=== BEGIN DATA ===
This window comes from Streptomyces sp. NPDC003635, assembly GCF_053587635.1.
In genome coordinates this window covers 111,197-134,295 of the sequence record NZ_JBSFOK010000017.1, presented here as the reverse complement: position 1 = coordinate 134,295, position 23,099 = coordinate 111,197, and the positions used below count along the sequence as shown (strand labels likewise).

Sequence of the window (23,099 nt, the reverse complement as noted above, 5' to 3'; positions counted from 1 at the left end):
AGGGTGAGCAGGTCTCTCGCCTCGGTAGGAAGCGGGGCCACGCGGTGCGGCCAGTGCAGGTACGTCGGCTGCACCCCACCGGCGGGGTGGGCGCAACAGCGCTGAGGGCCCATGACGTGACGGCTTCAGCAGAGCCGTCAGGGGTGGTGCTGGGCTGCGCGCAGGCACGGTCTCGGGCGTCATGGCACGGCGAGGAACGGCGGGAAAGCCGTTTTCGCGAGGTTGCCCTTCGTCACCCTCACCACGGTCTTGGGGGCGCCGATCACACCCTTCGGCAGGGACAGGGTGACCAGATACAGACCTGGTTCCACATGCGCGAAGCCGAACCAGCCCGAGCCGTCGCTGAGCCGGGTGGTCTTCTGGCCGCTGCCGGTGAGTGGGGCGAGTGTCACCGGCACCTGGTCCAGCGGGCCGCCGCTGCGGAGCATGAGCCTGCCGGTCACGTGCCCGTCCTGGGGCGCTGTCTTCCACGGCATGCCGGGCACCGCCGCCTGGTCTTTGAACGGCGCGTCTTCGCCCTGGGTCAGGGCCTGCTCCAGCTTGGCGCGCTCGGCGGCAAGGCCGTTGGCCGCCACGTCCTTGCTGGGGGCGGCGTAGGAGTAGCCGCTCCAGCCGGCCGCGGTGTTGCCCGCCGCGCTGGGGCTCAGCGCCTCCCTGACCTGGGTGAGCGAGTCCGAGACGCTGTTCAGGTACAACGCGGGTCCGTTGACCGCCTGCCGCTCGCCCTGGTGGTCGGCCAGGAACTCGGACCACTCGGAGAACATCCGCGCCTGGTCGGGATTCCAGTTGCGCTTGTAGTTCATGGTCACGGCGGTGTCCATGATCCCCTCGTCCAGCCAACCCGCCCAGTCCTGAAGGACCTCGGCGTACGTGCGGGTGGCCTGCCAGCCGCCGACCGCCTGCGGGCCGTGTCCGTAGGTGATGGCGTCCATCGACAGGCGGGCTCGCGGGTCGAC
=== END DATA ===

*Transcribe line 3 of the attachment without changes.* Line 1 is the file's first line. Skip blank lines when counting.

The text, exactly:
Sequence of the window (23,099 nt, the reverse complement as noted above, 5' to 3'; positions counted from 1 at the left end):